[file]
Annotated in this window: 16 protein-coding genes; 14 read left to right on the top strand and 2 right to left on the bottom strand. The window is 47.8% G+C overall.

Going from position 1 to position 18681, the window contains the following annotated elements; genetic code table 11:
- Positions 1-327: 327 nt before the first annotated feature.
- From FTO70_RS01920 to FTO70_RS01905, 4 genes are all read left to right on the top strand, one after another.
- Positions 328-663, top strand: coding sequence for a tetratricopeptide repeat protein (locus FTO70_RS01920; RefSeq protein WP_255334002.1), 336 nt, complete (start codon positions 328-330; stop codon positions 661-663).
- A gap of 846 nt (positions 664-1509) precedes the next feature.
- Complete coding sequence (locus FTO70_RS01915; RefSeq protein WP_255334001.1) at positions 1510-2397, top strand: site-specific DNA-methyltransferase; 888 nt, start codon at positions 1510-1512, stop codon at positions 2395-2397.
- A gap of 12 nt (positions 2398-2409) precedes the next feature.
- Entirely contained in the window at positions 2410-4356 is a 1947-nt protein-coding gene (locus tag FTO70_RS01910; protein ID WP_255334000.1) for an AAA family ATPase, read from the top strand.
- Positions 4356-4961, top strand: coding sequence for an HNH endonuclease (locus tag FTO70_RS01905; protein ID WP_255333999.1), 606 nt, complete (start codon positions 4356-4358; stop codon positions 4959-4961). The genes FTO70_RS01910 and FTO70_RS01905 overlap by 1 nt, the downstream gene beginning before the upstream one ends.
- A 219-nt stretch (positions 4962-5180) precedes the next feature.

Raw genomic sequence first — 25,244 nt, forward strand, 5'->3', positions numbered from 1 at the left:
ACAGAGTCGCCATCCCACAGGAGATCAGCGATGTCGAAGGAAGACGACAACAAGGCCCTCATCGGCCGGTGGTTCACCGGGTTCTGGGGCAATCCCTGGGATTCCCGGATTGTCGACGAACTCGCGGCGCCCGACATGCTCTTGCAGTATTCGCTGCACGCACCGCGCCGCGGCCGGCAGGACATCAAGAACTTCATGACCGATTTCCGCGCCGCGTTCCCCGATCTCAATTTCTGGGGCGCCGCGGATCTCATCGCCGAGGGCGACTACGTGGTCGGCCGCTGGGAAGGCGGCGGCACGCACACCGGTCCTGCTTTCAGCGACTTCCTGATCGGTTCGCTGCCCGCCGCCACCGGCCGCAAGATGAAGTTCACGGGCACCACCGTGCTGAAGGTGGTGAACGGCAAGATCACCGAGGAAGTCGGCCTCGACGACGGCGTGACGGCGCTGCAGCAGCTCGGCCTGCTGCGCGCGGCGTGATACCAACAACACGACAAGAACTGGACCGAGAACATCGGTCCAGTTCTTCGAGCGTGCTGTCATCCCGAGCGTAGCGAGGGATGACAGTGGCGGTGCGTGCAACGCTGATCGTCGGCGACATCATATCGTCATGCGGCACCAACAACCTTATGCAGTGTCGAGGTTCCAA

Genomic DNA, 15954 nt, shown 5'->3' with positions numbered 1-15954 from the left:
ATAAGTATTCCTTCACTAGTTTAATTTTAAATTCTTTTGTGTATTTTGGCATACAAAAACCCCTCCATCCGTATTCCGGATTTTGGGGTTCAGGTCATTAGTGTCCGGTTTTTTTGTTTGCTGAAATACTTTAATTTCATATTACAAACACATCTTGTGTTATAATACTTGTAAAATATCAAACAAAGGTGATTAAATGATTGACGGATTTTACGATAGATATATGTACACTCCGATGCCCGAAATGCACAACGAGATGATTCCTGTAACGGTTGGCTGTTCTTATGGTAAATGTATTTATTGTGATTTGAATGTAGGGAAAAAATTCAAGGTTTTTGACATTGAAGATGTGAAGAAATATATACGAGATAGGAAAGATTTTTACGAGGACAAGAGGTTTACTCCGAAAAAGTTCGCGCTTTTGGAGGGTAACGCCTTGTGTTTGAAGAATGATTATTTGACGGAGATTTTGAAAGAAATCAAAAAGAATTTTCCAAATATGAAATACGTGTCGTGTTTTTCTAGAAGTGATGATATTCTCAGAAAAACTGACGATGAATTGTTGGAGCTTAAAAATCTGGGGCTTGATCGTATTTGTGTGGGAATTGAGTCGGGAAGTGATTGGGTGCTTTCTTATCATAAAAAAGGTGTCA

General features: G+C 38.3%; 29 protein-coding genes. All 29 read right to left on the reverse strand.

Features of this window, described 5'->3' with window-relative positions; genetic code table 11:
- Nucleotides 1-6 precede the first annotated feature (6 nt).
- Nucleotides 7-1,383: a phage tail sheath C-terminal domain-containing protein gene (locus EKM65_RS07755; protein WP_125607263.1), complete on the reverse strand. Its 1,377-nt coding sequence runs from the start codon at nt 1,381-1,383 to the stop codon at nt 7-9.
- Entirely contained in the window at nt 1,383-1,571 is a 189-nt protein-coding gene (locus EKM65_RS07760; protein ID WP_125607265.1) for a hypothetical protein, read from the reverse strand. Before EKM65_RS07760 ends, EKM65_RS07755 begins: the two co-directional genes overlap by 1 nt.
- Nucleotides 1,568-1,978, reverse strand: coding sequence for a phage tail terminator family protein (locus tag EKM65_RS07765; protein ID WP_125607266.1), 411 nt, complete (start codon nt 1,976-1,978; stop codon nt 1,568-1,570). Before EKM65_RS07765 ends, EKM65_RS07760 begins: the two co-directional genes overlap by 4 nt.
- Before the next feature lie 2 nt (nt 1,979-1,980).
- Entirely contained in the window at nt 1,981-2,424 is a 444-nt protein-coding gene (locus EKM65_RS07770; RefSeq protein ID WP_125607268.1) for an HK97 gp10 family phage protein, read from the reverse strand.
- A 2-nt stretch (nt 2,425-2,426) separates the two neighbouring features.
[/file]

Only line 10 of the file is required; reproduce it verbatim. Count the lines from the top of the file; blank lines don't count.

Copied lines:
- Positions 4356-4961, top strand: coding sequence for an HNH endonuclease (locus tag FTO70_RS01905; protein ID WP_255333999.1), 606 nt, complete (start codon positions 4356-4358; stop codon positions 4959-4961). The genes FTO70_RS01910 and FTO70_RS01905 overlap by 1 nt, the downstream gene beginning before the upstream one ends.